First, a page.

Pediatric short bowel syndrome is a disorder characterized by diarrhea, malabsorption, and fluid and electrolyte disturbances. In newborns the cause is a congenital anomal. In premature newborns, necrotizing entercolitis, which is an infectious inflammatory disease, is associated with short bowel syndrome (SBS). In older infants and children, SBS is the result of disease or traumatic injury.
The most common causes are:
Necrotizing entercolitis - an infectious inflammatory disease of premature newborns;
Intestinal volvulus - the bowel gets twisted and the blood supply is impaired
Conditions which are present at birth are intestinal malrotation and gastroschisis. Intestinal malrotation is the twisting of the intestines caused by abnormal development while the fetus is in utero. (1) Gastroschisis causes the fetal bowel to stick out of the body through a defect in the abdominal wall, usually to the right of the umbilicus (belly button). (2) Factors causing SBS in older infants and children are surgical removal of the small bowel due to disease of the ileum or traumatic injury and Crohn's disease.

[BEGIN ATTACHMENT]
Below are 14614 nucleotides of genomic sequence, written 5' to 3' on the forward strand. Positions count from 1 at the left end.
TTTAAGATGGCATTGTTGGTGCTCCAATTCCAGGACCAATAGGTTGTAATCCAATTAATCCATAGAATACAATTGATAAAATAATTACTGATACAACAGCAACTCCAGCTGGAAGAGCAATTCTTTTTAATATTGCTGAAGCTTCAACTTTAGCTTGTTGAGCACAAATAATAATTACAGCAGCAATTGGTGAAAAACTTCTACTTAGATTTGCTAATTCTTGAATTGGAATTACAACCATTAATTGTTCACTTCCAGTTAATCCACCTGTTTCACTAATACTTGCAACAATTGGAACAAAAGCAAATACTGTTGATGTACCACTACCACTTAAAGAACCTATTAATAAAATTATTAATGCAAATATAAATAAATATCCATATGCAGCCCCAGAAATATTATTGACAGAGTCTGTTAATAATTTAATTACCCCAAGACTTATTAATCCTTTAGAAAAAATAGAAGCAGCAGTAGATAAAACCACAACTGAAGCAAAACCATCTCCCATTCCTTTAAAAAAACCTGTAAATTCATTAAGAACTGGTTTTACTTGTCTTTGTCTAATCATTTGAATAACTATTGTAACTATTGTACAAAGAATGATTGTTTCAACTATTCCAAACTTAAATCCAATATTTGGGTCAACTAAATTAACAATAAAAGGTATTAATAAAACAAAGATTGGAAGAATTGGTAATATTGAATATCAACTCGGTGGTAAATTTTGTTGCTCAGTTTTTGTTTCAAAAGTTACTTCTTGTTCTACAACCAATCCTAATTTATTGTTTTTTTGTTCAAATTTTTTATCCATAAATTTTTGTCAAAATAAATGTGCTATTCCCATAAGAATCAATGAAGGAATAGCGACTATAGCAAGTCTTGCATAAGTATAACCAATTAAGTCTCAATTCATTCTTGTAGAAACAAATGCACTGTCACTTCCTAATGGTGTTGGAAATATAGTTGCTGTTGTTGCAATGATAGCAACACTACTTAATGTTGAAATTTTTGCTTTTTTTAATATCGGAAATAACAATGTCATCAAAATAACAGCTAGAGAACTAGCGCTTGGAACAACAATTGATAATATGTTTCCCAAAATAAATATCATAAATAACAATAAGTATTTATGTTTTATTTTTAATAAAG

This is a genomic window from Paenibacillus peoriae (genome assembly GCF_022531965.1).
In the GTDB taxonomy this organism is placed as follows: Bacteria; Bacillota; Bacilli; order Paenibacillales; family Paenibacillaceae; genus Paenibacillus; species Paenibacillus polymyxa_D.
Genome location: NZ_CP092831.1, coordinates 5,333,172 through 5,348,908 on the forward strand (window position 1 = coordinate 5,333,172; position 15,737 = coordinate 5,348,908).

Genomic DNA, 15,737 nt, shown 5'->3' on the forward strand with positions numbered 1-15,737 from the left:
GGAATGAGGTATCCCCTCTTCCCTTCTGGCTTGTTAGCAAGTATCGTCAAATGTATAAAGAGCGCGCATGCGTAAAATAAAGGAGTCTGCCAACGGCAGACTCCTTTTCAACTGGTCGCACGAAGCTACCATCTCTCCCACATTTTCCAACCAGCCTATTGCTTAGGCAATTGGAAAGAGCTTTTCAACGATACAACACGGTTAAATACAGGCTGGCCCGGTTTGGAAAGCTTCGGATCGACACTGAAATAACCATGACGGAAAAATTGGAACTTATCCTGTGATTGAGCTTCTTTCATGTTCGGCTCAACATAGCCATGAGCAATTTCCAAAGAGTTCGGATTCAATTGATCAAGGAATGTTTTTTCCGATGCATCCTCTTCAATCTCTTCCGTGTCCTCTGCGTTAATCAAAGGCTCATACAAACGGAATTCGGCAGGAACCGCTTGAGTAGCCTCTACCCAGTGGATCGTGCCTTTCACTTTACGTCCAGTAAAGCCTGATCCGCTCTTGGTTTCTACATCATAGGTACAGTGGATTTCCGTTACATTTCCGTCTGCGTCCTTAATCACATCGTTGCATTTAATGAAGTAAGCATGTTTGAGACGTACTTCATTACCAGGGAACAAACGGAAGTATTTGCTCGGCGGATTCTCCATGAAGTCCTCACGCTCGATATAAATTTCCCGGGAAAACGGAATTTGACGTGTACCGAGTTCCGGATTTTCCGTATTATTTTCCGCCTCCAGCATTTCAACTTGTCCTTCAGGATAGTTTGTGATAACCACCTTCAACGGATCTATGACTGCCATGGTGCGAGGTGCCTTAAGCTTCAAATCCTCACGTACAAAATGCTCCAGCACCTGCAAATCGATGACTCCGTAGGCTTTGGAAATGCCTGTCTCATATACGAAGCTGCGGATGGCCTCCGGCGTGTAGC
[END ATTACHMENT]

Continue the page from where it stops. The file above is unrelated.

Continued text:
The major concern is malabsorption, a condition resulting from the intestines' inability to absorb enough nutrients from food. The extent of a SBS child's problems is usually dependent on which sections of the small bowel are affected. The normal small bowel varies in length between 10 and 28 feet and is divided into three sections:
Duodenum, which immediately follows the stomach;
Jejunum, which comprises 2/5 of the small intestines; and
Ileum, which is the remaining 3/5 of the small bowel.
While removal of 1/2 of the small intestine and the jejunum can be tolerated, removal of the ileum accounts for most of the problems associated with short bowel syndrome.
Many patients with SBS must receive enteral (nutrients are delivered directly into the stomach or small intestines through a tube) or parenteral (intravenous) nutrition. Nutritional management is the primary treatment for SBS.